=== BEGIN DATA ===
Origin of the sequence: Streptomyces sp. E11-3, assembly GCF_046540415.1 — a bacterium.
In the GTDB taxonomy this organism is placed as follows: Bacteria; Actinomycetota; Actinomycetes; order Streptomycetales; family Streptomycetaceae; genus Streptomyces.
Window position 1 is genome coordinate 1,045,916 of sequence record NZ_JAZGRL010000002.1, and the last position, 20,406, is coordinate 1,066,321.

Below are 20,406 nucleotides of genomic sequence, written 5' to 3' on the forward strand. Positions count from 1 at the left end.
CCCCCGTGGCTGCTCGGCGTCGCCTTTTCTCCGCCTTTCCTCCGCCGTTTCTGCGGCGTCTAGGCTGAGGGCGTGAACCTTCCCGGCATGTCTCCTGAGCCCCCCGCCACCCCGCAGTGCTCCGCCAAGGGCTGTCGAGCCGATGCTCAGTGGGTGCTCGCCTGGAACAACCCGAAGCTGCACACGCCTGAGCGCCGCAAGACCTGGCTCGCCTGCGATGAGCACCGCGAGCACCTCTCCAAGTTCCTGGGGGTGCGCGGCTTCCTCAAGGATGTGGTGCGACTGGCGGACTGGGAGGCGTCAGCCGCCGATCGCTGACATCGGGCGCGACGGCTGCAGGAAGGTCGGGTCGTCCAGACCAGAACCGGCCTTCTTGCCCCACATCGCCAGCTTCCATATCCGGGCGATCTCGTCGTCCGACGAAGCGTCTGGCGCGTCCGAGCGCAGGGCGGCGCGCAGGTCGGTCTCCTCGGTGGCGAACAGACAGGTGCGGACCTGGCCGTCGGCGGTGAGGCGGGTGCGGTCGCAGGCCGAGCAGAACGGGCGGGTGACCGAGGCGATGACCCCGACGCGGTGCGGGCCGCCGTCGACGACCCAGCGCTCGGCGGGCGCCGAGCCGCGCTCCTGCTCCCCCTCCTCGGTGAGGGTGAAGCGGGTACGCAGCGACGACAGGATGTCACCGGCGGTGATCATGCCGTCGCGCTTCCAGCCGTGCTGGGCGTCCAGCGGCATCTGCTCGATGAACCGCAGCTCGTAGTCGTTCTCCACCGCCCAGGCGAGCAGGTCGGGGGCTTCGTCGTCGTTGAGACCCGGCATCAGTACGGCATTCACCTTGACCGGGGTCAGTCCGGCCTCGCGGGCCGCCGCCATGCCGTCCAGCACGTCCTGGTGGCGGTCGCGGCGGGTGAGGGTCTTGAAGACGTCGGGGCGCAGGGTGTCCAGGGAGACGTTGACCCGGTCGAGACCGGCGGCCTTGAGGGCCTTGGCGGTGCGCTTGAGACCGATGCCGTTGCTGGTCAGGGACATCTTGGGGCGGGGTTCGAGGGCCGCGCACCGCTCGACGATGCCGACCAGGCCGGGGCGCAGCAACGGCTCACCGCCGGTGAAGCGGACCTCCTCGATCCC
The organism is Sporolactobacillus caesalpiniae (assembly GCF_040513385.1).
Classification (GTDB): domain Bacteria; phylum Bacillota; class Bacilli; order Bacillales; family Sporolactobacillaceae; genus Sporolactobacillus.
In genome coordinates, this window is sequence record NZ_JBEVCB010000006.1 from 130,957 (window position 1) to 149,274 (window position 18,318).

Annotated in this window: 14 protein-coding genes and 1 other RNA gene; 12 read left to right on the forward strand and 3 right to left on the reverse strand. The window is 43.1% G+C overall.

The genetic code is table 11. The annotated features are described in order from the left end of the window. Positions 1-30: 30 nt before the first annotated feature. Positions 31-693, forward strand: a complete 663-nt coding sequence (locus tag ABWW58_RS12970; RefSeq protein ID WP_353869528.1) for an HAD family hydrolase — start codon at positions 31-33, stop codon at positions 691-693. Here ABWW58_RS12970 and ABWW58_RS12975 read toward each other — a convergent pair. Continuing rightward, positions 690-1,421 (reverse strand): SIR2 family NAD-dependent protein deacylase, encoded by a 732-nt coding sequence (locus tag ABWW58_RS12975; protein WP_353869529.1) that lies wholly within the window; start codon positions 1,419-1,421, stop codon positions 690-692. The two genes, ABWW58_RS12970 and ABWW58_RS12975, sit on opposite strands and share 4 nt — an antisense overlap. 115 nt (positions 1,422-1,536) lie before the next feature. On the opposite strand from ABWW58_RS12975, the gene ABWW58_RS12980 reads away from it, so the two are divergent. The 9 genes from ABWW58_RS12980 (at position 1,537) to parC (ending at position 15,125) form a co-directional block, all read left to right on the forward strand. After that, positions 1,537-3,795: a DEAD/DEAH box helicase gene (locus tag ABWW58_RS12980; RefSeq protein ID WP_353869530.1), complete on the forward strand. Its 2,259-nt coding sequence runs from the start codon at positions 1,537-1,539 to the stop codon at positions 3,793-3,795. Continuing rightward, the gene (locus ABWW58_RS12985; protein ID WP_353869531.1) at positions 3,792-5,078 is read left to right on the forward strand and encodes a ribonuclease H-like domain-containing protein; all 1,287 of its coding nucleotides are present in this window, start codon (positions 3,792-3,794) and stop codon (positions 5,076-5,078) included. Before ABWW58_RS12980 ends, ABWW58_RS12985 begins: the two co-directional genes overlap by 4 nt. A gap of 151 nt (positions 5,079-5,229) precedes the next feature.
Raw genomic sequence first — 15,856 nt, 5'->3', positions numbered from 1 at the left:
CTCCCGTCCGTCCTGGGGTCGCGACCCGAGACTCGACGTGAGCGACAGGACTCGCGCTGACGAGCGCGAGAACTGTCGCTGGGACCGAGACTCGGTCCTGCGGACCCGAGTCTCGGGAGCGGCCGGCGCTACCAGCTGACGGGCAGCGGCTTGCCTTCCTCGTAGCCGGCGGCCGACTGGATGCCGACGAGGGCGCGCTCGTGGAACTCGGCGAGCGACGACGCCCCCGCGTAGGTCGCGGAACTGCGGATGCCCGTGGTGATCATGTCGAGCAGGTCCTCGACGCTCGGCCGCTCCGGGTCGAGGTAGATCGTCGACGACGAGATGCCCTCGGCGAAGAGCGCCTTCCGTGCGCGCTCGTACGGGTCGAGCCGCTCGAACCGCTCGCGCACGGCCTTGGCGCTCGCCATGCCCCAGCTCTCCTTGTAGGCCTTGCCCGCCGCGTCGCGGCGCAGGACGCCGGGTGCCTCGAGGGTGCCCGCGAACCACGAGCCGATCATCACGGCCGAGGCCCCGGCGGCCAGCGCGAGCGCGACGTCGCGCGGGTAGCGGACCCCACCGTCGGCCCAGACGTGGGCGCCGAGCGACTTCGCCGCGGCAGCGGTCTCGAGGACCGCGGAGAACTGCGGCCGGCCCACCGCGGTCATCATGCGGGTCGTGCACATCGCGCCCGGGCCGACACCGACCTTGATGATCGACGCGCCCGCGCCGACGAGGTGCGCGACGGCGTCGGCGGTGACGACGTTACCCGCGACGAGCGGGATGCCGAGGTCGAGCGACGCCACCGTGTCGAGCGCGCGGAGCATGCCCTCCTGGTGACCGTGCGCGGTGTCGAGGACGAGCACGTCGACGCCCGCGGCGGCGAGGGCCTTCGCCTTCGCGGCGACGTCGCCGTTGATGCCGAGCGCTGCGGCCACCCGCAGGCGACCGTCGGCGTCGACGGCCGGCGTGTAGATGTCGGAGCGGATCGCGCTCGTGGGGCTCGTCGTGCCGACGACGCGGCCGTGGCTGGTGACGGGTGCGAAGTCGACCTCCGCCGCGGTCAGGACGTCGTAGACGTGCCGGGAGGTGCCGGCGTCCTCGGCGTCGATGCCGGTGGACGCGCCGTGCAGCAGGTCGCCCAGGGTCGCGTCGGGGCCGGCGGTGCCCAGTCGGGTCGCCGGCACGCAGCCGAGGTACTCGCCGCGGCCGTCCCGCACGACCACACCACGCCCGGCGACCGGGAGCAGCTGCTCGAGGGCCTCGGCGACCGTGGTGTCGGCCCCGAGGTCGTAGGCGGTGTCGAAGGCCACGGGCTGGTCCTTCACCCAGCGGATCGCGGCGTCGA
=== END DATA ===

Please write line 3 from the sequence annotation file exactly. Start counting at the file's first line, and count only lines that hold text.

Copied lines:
Window position 1 is genome coordinate 1,045,916 of sequence record NZ_JAZGRL010000002.1, and the last position, 20,406, is coordinate 1,066,321.